A new bill aiming to amend and reenact the Code of Virginia requirements allowing individuals guilty of misdemeanors and certain nonviolent felonies to serve nonconsecutive jail sentences has been pro
A new bill aiming to amend and reenact the Code of Virginia requirements allowing individuals guilty of misdemeanors and certain nonviolent felonies to serve nonconsecutive jail sentences has been proposed by Sen. William Stanley Jr., R-Moneta.
Senate Bill 167 seeks to remove a code provision stating a criminal sentence of nonconsecutive days only be issued on the basis of allowing a convicted individual to retain employment.
Aaron Houchens, a spokesman for Stanley, says the senator is removing this language to allow certain convicts to serve sentences on a weekend basis.
“The real intent of this bill is to permit those convicted of crimes, (who) may be looking for a job, seek employment or care for their children, and still have the ability to serve weekend time,” Houchens said. “It’s not just to gain employment in that regard.”
Sen. George Barker, D- Alexandria, who serves on the House Committee of Rehabilitation and Social Services, says there are certain family situations where added flexibility is beneficial to others if an individual serves his or her sentence over a longer period of time and is not incarcerated for 30 straight days.
“It may be that you’re taking care of kids, grandma or somebody else on certain days, and can serve your jail time on other days,” Barker said. “This (bill) provides a little more flexibility to the judge in issuing a sentence.”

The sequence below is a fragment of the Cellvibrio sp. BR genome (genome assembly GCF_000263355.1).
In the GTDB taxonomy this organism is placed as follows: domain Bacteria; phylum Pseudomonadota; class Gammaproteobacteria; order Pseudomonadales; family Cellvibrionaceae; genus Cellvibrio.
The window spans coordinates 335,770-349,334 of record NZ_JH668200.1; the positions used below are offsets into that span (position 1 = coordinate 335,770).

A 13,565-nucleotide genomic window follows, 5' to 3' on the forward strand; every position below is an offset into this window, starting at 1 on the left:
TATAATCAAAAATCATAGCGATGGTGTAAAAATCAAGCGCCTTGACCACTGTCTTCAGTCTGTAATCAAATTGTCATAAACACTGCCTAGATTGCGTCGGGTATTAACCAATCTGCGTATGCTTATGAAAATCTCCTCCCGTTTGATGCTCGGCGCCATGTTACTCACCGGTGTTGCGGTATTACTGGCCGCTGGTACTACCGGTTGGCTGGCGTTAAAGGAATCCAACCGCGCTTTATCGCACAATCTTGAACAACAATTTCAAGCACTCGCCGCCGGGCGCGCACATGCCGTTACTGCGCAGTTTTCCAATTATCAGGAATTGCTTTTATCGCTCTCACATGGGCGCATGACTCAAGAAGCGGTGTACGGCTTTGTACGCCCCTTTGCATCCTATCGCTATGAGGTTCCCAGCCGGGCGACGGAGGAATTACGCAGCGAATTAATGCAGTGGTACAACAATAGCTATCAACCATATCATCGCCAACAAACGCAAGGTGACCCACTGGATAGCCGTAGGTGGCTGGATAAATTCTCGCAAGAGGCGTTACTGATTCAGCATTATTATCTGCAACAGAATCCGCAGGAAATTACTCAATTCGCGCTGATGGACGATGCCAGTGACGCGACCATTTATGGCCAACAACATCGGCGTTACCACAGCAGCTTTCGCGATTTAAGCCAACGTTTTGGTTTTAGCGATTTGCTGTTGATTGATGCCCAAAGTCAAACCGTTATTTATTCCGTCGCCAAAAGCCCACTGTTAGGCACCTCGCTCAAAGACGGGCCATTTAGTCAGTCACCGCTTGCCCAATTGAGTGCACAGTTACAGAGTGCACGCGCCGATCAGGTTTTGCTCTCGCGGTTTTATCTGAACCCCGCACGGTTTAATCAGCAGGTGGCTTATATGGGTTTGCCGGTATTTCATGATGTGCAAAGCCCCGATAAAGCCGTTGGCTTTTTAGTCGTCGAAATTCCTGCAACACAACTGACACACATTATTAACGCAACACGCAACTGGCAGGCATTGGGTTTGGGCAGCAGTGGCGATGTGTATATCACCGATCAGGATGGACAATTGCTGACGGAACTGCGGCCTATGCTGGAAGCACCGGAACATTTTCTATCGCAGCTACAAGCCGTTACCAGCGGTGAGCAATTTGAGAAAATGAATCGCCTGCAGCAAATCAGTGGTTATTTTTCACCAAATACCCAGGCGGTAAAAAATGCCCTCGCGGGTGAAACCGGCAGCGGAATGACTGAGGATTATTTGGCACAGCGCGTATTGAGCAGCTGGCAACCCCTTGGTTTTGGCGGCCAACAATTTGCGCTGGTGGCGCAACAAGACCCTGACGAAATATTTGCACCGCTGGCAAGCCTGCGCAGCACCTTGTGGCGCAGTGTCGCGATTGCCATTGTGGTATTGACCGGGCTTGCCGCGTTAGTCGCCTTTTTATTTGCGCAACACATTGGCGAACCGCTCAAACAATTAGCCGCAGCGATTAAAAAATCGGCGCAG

Barker says the bill will make sure families are not suffering unduly as a result of the individual’s offense.
“It does promote things are that are good for the individual and their families long term,” Barker said. “It is much more likely they can stay in school, work or deal with family situations.”
However, the bill does not extend itself to all types of nonviolent wrongdoings, according to Barker. For example, some drug crimes are not considered physically violent but still are categorized as violent felonies.
Barker also says the proposed legislation only applies to sentences of one year or less being served in a local jail.
“In a significant felony, an individual does not go to a local jail,” Barker said. “If your sentence is for a year or more you are sent to state prison. This bill would not apply then.”
To offset the cost of additional, weekend jail staff, Houchens says those electing to serve weekend sentences should expect to pay for the cost of their keep when reporting for incarceration.
“Typically there is a cost associated with weekend jail time,” Houchens said. “More activity on the weekend leads to the need for more deputies to run maintenance and retain peace and stability in the jail.”
Joe Szakos, executive director of Virginia Organizing Project, says his organization is committed to making sure there are community-based programs that serve everyone, including those who have made a mistake sometime in their life.
Instead of sending people away in an isolated way, Szakos says it is important to think about how we can have them serve their sentence as close to home as possible.
Szakos also says if passing SB 167 means more people keep their jobs, then passage is the right thing to do.
“We want to applaud Sen. Stanley for trying to figure out ways to keep people in the community,” Szakos said. “So they can keep their jobs and serve their sentence at the same time.”
SB 167 currently is awaiting deliberation from the House Committee on Rehabilitation and Social Services.